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Federal Versus State Long-Term Care Funding

Everyone is aging, but not everyone fully utilizes programs such as Medicare, Social Security, and Medicaid that most people pay into. In 2019, only 10% of Medicaid beneficiaries were 65 or older [1], but long-term care (LTC) and Medicare payments made up 22.3% of Medicaid’s $728 billion dollars of expenditures in 2021 [2]. Thus, Medicaid made up 42.1% of all domestic spending on long-term services and supports (LTSS) spending [3]. Further, 70% of people will need LTSS in some form [4].

LTC policy has been a concern in health care since the 1980s, when the nursing home industry was rapidly growing. We almost saw the Affordable Care Act (ACA) include the Community Living Assistance Supports and Services (CLASS) Act—which would have established a public LTC insurer—though it was not found to be economically sustainable in the long-run. Other than $139 billion in annual LTC spending by Medicaid [2], the other major quantifiable cost of the current system is submerged: unpaid, informal caregiving. This unpaid labor, along with its opportunity costs, amounted to an estimated cost of $67 billion in 2013 [5]. This is not to mention the largest cost faced by the status quo, loss of life and quality of life for our older adults. Though sweeping national reforms for LTC have not been successful, more initiative may be possible at the state level.

Though the ACA passed in 2010, some key provisions were either never implemented or repealed at some point. Title VIII of the ACA, the CLASS Act, was officially deemed not to be implemented in 2011 and repealed in January of 2013 [6]. The CLASS Act’s attempt to create a public LTC insurance market would function similarly to Worker’s Compensation, where everyone who pays in may become eligible to utilize the insurance. The CLASS Act would require that individuals pay an average monthly premium of $123 for a potential average daily benefit of $75 as a direct cash support, or at least $50 per day admitted in an LTC facility or utilizing LTSS [6]. These premiums would be adjusted by age, but not by health status. Benefits were also to be triggered given that the individual was suffering from a cognitive impairment or at least two or three limitations in their activities of daily living (ADLs).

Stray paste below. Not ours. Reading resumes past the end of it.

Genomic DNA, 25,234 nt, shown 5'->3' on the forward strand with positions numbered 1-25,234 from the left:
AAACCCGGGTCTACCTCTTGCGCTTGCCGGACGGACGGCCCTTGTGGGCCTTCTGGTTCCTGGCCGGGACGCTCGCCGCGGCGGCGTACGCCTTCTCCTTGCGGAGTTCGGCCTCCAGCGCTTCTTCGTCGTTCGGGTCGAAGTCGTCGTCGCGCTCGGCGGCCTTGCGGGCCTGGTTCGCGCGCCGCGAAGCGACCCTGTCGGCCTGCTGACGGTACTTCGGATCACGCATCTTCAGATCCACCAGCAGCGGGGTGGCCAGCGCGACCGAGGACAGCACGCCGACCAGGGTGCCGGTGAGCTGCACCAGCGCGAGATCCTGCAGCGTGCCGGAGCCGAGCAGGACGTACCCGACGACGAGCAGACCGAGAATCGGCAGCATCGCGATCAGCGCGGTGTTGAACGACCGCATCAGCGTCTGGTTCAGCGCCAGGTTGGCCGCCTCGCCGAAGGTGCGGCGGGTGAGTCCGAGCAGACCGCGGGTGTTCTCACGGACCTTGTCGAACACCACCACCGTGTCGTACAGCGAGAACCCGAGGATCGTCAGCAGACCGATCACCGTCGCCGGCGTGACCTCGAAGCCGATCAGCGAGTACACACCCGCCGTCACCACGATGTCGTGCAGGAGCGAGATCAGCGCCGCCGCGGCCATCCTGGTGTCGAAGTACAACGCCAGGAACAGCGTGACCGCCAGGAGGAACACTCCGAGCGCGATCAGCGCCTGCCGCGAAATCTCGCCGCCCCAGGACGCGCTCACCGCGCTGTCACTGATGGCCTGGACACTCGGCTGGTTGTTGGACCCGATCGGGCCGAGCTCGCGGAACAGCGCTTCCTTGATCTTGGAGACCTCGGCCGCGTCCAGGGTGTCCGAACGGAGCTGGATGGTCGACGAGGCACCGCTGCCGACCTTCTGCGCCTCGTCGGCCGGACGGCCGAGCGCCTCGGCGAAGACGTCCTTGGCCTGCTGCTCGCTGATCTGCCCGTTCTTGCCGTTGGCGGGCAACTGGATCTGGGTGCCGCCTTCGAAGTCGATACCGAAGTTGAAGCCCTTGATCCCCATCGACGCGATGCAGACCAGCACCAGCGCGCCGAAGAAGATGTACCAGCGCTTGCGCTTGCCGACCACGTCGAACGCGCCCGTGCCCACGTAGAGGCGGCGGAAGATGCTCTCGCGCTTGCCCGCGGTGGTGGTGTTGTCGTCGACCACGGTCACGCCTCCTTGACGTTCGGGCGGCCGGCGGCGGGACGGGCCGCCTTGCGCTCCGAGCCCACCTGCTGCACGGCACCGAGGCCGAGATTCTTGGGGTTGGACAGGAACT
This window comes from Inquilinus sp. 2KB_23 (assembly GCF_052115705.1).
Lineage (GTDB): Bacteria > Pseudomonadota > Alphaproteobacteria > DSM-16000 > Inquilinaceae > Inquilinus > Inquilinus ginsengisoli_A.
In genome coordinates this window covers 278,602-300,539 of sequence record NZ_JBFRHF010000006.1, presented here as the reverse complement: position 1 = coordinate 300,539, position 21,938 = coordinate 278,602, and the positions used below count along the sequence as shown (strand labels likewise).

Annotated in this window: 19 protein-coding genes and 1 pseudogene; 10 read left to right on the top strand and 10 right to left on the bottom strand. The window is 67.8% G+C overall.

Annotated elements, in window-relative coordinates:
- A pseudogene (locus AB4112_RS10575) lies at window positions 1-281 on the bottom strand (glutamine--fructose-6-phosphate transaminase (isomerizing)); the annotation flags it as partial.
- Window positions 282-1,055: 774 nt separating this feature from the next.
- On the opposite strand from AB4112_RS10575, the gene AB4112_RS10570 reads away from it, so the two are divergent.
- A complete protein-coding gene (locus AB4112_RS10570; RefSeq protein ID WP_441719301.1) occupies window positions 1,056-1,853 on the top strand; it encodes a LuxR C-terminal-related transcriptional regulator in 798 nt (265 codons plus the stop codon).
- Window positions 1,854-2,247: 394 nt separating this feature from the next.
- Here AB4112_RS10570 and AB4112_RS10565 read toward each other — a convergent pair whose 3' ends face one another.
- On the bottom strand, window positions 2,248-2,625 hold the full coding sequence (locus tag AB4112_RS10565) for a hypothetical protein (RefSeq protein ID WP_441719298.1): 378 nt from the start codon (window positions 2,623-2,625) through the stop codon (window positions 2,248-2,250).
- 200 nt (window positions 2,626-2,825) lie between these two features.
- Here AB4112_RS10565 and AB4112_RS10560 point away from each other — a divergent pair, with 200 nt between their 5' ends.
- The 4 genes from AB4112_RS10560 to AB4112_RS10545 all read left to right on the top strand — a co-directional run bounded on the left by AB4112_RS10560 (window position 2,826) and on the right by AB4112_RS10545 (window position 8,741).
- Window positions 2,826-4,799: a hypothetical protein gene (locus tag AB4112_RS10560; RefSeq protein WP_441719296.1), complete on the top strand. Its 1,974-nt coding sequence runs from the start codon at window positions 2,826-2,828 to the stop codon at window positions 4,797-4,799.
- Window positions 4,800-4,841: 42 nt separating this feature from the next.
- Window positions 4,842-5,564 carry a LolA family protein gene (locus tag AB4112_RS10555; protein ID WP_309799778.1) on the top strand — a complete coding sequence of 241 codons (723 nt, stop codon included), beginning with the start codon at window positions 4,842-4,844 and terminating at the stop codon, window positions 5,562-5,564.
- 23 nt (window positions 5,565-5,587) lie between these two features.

The essential problem of the CLASS Act was that paying into the program was voluntary rather than compulsory. The CLASS program was likely made voluntary so as not to mount more opposition against the ACA’s constitutionality or palatability; the ACA already intended to eliminate the uninsured population via the individual mandate, which was constitutionally upheld by the taxing power of Congress. A mandatory CLASS Act likely could have been held constitutional on the basis of the General Welfare Clause, however, the basis of other compulsory social programs. Thus, the CLASS program was doomed to suffer from adverse selection and a downward spiral, with costs and premiums rising and few healthy workers opting to pay into it.